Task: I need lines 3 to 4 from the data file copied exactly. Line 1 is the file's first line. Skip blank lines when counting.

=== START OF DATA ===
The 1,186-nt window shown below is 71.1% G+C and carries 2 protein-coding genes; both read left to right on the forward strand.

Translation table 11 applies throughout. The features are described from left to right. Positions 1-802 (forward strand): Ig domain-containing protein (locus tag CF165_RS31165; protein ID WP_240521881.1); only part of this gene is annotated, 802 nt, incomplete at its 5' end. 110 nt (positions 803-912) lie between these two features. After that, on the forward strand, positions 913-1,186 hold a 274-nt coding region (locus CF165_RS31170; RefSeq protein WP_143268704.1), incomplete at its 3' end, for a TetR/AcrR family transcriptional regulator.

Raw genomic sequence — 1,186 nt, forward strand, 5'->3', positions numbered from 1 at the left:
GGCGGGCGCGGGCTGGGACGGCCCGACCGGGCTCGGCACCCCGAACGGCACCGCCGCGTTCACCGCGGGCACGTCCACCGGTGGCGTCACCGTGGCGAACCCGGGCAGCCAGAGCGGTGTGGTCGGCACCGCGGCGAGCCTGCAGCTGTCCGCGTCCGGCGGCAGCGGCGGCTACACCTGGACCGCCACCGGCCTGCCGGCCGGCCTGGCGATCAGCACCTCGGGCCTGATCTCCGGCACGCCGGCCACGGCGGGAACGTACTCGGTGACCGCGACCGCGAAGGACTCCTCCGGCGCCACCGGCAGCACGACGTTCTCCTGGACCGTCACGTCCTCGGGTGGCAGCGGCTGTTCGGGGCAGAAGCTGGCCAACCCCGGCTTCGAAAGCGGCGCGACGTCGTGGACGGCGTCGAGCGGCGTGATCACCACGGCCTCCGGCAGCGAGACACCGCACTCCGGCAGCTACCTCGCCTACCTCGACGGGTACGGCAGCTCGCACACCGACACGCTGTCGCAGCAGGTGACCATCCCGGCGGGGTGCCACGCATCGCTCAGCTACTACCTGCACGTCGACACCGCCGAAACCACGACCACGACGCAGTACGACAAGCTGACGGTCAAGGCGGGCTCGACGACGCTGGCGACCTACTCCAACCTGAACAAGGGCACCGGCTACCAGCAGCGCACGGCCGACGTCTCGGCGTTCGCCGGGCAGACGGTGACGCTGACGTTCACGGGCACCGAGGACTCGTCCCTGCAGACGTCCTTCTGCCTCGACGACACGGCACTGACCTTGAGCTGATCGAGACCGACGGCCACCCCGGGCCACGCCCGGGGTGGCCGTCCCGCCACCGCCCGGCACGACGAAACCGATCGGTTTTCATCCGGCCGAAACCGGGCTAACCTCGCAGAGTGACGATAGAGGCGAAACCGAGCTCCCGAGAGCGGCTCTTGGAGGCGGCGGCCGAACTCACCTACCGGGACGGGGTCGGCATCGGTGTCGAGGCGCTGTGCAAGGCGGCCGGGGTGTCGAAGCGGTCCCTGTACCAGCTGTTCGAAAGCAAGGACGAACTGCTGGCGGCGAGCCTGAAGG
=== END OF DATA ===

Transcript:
Raw genomic sequence — 1,186 nt, forward strand, 5'->3', positions numbered from 1 at the left:
GGCGGGCGCGGGCTGGGACGGCCCGACCGGGCTCGGCACCCCGAACGGCACCGCCGCGTTCACCGCGGGCACGTCCACCGGTGGCGTCACCGTGGCGAACCCGGGCAGCCAGAGCGGTGTGGTCGGCACCGCGGCGAGCCTGCAGCTGTCCGCGTCCGGCGGCAGCGGCGGCTACACCTGGACCGCCACCGGCCTGCCGGCCGGCCTGGCGATCAGCACCTCGGGCCTGATCTCCGGCACGCCGGCCACGGCGGGAACGTACTCGGTGACCGCGACCGCGAAGGACTCCTCCGGCGCCACCGGCAGCACGACGTTCTCCTGGACCGTCACGTCCTCGGGTGGCAGCGGCTGTTCGGGGCAGAAGCTGGCCAACCCCGGCTTCGAAAGCGGCGCGACGTCGTGGACGGCGTCGAGCGGCGTGATCACCACGGCCTCCGGCAGCGAGACACCGCACTCCGGCAGCTACCTCGCCTACCTCGACGGGTACGGCAGCTCGCACACCGACACGCTGTCGCAGCAGGTGACCATCCCGGCGGGGTGCCACGCATCGCTCAGCTACTACCTGCACGTCGACACCGCCGAAACCACGACCACGACGCAGTACGACAAGCTGACGGTCAAGGCGGGCTCGACGACGCTGGCGACCTACTCCAACCTGAACAAGGGCACCGGCTACCAGCAGCGCACGGCCGACGTCTCGGCGTTCGCCGGGCAGACGGTGACGCTGACGTTCACGGGCACCGAGGACTCGTCCCTGCAGACGTCCTTCTGCCTCGACGACACGGCACTGACCTTGAGCTGATCGAGACCGACGGCCACCCCGGGCCACGCCCGGGGTGGCCGTCCCGCCACCGCCCGGCACGACGAAACCGATCGGTTTTCATCCGGCCGAAACCGGGCTAACCTCGCAGAGTGACGATAGAGGCGAAACCGAGCTCCCGAGAGCGGCTCTTGGAGGCGGCGGCCGAACTCACCTACCGGGACGGGGTCGGCATCGGTGTCGAGGCGCTGTGCAAGGCGGCCGGGGTGTCGAAGCGGTCCCTGTACCAGCTGTTCGAAAGCAAGGACGAACTGCTGGCGGCGAGCCTGAAGG